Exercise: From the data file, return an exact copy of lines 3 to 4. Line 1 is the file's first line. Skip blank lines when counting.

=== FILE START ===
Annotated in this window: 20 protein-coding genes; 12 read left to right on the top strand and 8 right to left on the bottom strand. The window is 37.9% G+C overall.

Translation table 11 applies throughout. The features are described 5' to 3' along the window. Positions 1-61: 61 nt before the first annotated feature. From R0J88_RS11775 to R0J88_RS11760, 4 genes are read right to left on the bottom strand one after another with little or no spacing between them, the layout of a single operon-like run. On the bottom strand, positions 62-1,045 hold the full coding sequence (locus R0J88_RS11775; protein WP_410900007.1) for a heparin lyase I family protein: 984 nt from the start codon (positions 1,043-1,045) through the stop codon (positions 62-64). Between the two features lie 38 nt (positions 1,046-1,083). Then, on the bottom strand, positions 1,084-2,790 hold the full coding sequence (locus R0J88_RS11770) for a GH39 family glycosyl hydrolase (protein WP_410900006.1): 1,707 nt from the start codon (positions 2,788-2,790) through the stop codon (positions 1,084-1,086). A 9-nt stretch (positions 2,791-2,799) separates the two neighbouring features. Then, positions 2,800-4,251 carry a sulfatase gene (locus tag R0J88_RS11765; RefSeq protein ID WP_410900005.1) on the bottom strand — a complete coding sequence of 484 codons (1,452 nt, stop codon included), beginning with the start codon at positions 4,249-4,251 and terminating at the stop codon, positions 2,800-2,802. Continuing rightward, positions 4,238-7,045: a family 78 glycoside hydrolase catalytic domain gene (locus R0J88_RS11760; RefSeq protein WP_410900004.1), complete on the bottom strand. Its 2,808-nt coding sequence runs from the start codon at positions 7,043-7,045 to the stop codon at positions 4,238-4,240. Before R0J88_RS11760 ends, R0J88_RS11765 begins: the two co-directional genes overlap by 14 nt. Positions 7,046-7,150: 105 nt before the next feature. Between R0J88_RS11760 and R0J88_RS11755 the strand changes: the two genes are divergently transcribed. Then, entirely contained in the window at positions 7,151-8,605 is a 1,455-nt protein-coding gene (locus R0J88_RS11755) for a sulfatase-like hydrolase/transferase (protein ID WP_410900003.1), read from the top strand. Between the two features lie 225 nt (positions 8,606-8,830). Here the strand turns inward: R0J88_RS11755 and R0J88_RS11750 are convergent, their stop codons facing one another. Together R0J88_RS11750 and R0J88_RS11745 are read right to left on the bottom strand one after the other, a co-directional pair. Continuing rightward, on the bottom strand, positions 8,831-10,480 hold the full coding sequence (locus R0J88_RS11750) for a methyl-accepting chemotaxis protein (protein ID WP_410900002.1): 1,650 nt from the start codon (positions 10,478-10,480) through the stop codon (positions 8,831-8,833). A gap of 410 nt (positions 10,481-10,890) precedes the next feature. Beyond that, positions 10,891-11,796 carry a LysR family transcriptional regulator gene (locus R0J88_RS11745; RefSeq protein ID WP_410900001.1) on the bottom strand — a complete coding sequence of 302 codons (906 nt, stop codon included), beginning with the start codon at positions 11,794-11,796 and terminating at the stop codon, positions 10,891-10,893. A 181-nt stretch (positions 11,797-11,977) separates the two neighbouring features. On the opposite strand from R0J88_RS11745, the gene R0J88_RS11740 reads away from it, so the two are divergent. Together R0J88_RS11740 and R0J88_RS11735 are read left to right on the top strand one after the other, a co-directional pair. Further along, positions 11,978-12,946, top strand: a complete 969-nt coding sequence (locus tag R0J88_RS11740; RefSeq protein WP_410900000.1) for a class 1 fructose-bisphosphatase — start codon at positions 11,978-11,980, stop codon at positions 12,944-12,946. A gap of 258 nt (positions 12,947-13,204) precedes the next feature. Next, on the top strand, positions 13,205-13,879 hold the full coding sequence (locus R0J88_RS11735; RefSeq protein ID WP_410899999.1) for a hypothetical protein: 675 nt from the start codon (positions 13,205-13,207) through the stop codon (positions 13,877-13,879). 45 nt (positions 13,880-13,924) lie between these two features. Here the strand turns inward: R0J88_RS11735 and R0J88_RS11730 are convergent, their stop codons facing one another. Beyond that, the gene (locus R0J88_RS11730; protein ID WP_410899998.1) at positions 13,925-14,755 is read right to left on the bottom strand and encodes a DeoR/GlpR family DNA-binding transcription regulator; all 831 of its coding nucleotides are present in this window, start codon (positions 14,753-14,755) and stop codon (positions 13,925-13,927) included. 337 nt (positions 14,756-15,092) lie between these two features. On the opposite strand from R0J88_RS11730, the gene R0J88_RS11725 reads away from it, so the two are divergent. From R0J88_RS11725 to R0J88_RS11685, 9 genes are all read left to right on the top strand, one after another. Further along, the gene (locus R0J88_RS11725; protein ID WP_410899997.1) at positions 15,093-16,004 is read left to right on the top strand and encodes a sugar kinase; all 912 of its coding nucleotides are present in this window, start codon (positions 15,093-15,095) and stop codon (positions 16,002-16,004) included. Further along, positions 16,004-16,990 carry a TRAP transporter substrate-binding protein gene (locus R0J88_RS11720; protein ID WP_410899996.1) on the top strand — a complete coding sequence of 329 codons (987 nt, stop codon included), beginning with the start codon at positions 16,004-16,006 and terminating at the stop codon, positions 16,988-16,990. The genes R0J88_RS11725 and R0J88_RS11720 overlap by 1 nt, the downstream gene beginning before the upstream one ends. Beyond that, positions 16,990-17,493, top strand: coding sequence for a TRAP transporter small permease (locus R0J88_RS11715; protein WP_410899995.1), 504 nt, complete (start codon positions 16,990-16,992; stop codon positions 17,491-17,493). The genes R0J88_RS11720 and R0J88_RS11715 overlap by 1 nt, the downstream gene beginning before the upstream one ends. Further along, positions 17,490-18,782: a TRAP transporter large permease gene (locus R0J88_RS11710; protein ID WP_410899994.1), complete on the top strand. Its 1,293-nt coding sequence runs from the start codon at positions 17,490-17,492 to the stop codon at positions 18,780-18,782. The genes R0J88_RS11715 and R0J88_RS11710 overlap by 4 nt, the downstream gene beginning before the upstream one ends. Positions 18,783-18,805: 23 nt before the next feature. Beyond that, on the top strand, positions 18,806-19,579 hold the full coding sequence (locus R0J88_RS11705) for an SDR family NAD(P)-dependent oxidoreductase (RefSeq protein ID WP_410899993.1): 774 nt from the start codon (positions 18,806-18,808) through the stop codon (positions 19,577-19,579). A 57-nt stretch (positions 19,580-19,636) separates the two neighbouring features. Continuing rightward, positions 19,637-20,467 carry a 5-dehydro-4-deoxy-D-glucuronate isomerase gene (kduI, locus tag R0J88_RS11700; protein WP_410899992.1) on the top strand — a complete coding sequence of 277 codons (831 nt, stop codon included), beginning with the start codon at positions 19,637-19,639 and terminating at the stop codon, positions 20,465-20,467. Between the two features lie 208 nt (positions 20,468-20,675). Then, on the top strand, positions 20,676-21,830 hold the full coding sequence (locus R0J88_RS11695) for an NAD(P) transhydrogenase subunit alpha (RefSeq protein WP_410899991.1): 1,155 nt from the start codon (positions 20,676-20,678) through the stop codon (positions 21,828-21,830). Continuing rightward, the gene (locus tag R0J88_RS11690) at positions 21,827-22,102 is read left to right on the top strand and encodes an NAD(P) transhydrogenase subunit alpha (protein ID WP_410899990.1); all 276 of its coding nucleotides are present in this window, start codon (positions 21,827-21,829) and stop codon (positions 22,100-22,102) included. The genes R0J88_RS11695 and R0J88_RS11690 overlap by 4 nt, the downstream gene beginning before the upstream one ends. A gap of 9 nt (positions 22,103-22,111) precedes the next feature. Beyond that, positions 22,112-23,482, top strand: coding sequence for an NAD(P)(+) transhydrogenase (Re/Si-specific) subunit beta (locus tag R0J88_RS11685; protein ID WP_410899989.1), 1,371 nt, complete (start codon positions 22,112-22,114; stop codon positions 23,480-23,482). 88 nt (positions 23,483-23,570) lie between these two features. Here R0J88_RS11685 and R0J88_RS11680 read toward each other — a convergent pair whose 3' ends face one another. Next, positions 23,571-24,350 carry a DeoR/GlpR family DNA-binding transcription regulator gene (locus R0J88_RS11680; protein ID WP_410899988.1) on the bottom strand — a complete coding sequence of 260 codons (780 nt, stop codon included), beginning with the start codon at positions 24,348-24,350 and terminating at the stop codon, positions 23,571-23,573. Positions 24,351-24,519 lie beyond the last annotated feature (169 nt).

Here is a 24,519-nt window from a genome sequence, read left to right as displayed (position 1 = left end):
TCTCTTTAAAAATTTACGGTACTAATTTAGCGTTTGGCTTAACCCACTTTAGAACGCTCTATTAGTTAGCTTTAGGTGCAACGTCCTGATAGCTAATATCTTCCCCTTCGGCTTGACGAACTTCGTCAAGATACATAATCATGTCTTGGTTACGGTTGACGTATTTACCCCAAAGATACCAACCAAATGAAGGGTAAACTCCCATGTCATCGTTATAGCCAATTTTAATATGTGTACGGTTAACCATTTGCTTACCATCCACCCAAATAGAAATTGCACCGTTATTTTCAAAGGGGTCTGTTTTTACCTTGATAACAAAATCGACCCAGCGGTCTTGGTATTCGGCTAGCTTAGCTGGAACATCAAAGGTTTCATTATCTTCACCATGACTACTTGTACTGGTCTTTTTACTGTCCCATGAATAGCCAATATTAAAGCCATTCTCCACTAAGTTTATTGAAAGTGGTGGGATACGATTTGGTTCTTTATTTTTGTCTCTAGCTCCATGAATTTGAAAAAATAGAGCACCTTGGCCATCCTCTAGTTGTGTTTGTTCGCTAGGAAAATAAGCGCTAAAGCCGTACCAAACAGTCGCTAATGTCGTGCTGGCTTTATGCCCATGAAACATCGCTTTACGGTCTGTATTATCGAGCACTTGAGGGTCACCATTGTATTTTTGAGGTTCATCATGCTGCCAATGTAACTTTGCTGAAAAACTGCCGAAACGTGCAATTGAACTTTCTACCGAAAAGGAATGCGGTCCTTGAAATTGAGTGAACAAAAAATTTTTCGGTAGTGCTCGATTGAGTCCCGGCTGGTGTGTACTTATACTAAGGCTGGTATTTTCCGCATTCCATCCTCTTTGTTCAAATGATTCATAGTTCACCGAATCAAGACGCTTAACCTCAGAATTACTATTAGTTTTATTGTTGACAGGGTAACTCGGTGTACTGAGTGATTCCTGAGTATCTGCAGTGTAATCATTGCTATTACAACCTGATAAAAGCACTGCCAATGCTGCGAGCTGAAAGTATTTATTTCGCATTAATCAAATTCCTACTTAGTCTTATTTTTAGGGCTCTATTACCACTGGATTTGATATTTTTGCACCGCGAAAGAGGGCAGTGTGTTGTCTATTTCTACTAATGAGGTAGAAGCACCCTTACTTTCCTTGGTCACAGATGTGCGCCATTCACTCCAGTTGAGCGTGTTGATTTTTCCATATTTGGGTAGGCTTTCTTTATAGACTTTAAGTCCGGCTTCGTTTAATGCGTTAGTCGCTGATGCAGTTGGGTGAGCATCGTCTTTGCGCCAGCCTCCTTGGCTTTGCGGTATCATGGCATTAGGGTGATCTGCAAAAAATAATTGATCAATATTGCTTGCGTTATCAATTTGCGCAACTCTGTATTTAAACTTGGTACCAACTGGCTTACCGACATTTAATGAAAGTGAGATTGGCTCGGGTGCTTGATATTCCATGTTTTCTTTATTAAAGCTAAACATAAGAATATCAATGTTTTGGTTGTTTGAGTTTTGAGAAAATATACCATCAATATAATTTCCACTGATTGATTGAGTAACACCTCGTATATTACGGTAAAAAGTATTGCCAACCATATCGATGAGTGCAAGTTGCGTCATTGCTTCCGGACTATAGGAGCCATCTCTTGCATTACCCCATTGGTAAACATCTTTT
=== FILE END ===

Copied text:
Here is a 24,519-nt window from a genome sequence, read left to right as displayed (position 1 = left end):
TCTCTTTAAAAATTTACGGTACTAATTTAGCGTTTGGCTTAACCCACTTTAGAACGCTCTATTAGTTAGCTTTAGGTGCAACGTCCTGATAGCTAATATCTTCCCCTTCGGCTTGACGAACTTCGTCAAGATACATAATCATGTCTTGGTTACGGTTGACGTATTTACCCCAAAGATACCAACCAAATGAAGGGTAAACTCCCATGTCATCGTTATAGCCAATTTTAATATGTGTACGGTTAACCATTTGCTTACCATCCACCCAAATAGAAATTGCACCGTTATTTTCAAAGGGGTCTGTTTTTACCTTGATAACAAAATCGACCCAGCGGTCTTGGTATTCGGCTAGCTTAGCTGGAACATCAAAGGTTTCATTATCTTCACCATGACTACTTGTACTGGTCTTTTTACTGTCCCATGAATAGCCAATATTAAAGCCATTCTCCACTAAGTTTATTGAAAGTGGTGGGATACGATTTGGTTCTTTATTTTTGTCTCTAGCTCCATGAATTTGAAAAAATAGAGCACCTTGGCCATCCTCTAGTTGTGTTTGTTCGCTAGGAAAATAAGCGCTAAAGCCGTACCAAACAGTCGCTAATGTCGTGCTGGCTTTATGCCCATGAAACATCGCTTTACGGTCTGTATTATCGAGCACTTGAGGGTCACCATTGTATTTTTGAGGTTCATCATGCTGCCAATGTAACTTTGCTGAAAAACTGCCGAAACGTGCAATTGAACTTTCTACCGAAAAGGAATGCGGTCCTTGAAATTGAGTGAACAAAAAATTTTTCGGTAGTGCTCGATTGAGTCCCGGCTGGTGTGTACTTATACTAAGGCTGGTATTTTCCGCATTCCATCCTCTTTGTTCAAATGATTCATAGTTCACCGAATCAAGACGCTTAACCTCAGAATTACTATTAGTTTTATTGTTGACAGGGTAACTCGGTGTACTGAGTGATTCCTGAGTATCTGCAGTGTAATCATTGCTATTACAACCTGATAAAAGCACTGCCAATGCTGCGAGCTGAAAGTATTTATTTCGCATTAATCAAATTCCTACTTAGTCTTATTTTTAGGGCTCTATTACCACTGGATTTGATATTTTTGCACCGCGAAAGAGGGCAGTGTGTTGTCTATTTCTACTAATGAGGTAGAAGCACCCTTACTTTCCTTGGTCACAGATGTGCGCCATTCACTCCAGTTGAGCGTGTTGATTTTTCCATATTTGGGTAGGCTTTCTTTATAGACTTTAAGTCCGGCTTCGTTTAATGCGTTAGTCGCTGATGCAGTTGGGTGAGCATCGTCTTTGCGCCAGCCTCCTTGGCTTTGCGGTATCATGGCATTAGGGTGATCTGCAAAAAATAATTGATCAATATTGCTTGCGTTATCAATTTGCGCAACTCTGTATTTAAACTTGGTACCAACTGGCTTACCGACATTTAATGAAAGTGAGATTGGCTCGGGTGCTTGATATTCCATGTTTTCTTTATTAAAGCTAAACATAAGAATATCAATGTTTTGGTTGTTTGAGTTTTGAGAAAATATACCATCAATATAATTTCCACTGATTGATTGAGTAACACCTCGTATATTACGGTAAAAAGTATTGCCAACCATATCGATGAGTGCAAGTTGCGTCATTGCTTCCGGACTATAGGAGCCATCTCTTGCATTACCCCATTGGTAAACATCTTTT